Clippers scandal sparks reaction at EWU

Clippers scandal sparks reaction at EWU

By Fetlew Gebreziabher, Sports Writer

Donald Sterling euro-stepped his way back to an 18th century plantation and the NBA v. Sterling battle is just beginning.

On April 29, new NBA commissioner Adam Silver banned Los Angeles Clippers owner Donald Sterling for life from attending NBA games, events or anything associated with the NBA along with a maximum fine of $2.5 million.

Dr. Scott Finnie, who played basketball at Gonzaga University and is an Africana studies professor at EWU, was surprised but pleased at Silver putting the hammer down on Sterling.

“I think they made the best decision and I was surprised that it was that clean cut. When you’ve got people that have access to power, privilege and policymaking, they become a little elite interest group that looks out for each other and here you got the system judging the system,” Finnie said.

Two audio clippings were leaked of Sterling and his girlfriend, V. Stiviano, having an argument that brought out racist remarks from Sterling. The dispute was sparked by an image Stiviano uploaded to her Instagram of her with hall of fame basketball player, Magic Johnson.

In the audio clips, Sterling’s girlfriend is challenging him about his views and telling him she was not raised with the same views as him. “Well then, if you don’t feel — don’t come to my games. Don’t bring black people, and don’t come,” Sterling replies.

Stiviano then asks if Sterling is aware that the team he owns is predominantly African-American.

“You just, do I know? I support them and give them food, and clothes, and cars, and houses. Who gives it to them? Does someone else give it to them?” was his response.

The Internet was full of angry responses Sterling’s comments from former and current NBA players and civil citizens. Most shared the same views that bigotry is not allowed anywhere in the league and that something needed to be done as soon as possible.

Martin Seiferth, a junior forward for EWU men’s basketball, was taken aback by the comments and was also pleased with Silver’s decision.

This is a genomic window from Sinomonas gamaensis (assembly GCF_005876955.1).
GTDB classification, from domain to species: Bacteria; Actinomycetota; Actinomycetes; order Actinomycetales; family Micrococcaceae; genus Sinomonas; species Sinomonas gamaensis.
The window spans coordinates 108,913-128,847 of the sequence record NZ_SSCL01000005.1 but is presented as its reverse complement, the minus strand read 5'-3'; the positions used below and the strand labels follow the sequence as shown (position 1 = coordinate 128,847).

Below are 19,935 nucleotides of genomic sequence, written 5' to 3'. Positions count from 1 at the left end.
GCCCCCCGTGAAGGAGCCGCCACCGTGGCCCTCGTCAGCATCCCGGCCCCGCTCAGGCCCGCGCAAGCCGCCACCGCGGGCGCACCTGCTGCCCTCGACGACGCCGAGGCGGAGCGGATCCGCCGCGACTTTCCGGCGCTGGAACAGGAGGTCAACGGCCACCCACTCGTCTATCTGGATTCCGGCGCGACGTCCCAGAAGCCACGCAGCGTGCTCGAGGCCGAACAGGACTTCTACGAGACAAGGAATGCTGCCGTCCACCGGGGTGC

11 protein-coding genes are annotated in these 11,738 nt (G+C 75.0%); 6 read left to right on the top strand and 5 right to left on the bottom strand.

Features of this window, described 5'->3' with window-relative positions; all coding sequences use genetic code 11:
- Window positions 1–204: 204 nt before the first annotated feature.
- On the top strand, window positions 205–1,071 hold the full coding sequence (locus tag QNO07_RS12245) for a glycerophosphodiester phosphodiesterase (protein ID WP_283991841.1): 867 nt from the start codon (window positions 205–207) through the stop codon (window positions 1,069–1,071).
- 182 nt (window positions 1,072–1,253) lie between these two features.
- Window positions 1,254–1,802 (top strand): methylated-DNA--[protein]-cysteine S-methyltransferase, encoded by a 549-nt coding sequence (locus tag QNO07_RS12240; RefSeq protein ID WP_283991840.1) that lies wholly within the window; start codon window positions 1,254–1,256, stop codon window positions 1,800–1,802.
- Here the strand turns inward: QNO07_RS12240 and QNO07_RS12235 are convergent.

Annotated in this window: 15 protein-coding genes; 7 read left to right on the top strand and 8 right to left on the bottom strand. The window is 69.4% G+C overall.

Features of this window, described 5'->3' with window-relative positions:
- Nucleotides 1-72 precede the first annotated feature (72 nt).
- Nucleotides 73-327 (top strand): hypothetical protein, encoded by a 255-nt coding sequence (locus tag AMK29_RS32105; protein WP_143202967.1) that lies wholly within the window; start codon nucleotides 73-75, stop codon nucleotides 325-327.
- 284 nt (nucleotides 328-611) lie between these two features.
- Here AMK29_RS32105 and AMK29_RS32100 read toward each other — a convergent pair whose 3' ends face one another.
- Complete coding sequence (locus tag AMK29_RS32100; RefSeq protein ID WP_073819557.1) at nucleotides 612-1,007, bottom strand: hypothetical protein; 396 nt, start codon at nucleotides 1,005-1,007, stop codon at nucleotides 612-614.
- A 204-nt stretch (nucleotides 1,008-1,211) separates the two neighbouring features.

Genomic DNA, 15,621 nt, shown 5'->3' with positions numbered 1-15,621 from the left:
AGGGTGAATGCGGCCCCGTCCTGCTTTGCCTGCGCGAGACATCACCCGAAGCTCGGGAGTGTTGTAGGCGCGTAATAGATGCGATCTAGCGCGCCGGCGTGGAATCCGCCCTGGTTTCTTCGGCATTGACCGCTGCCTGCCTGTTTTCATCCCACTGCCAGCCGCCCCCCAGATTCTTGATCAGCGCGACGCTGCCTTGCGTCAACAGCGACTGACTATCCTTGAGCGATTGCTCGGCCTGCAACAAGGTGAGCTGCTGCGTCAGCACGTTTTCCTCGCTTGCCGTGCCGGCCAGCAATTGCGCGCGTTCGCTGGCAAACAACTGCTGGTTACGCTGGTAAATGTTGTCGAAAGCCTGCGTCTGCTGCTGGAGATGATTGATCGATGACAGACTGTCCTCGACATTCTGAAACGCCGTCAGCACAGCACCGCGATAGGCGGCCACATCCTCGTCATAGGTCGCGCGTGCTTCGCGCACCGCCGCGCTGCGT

“I was shocked that someone who runs an NBA team would say that,” Seiferth said. “I feel like racism and everything that comes with it shouldn’t exist in the NBA. It was totally the right thing to do.”

For Dr. Finnie, the comments took him back in time to the days when African-Americans were just seen as entertainers and they would have to dress in clown-like apparel and act in an according way.

“It brought me back to the Harlem Globetrotters,” Finnie said. “They started in 1927 and that was the only way for African-American athletes, at least basketball players, could play professionally and be paid well and play in air-conditioned buildings. So for the next 30 years, you’ve got African-Americans who will only dress up as clowns and do clown antics to get recognized as professional players and to get paid.”

The Clippers were in the middle of their first round playoff series versus the Golden State Warriors when the audio clips leaked. Finnie did not agree with the choice the Clippers made to play their fourth game of the series.

“I think, first of all the players should not have put on that uniform again immediately because you play as an athlete secondarily. You’re an individual, a man, or a representative of others primarily. And when that’s torn down to the degree that gentleman [Sterling] boxed all African-Americans in such a group, I don’t even think there should be a jump ball. They shouldn’t play the next game because the plantation mentality was too evident.”

Many minorities believed that the Clippers missed a real opportunity to make a difference in standing up, not just for themselves, but for minorities everywhere. Sterling was not only tearing down his players and staff but a culture as a whole. The battle goes beyond basketball.

“If you look at the 1968 Olympics, Tommie Smith and John Carlos did the black fisted symbol and that was a great opportunity,” Finnie said. “They lost their medals, but they left a lasting legacy that my talents are not for sell if you’re going to downgrade my civil rights in America. Even though the players are contractually tied up, they’ve got enough money and enough quality gifts that someone else would want them down the road. And they have enough money to legally to swallow whatever problem came up because it was more of an issue of the principle than the dollar bill. It would’ve been a great opportunity. “

Under Title VII of the Civil Rights Act in the United States Constitution, it forbids employers from handing out fines to parties for imposing discrimination. NBA contracts can also not diminish civil rights protections; Meaning NBA players who boycott games may be protected under the law.

EWU junior forward Garrett Moon, understood the missed opportunity to make a statement, but also why they decided to play.

“They did miss a moment to make history but if [Sterling] were to not get penalized, they wouldn’t have played. If he‘d kept his job, then there would’ve been more of a rebellion. But [the NBA] handled it. They got him out of there,” Moon said. “As an athlete, I don’t think that they’re necessarily playing for their owner, even though he represented them badly. They’re not playing for him, they’re playing for themselves and their fans.”

The board of governors, which is made up of all 30 NBA owners, will meet and vote to forcibly make Sterling sell the Clippers. Hopefully, with Silver’s hammer of a punishment the owners will back up their commissioner and unanimously vote him out.

Ironic how Sterling did not want his girlfriend to bring any minorities to “his games” and now he will never be able to attend one.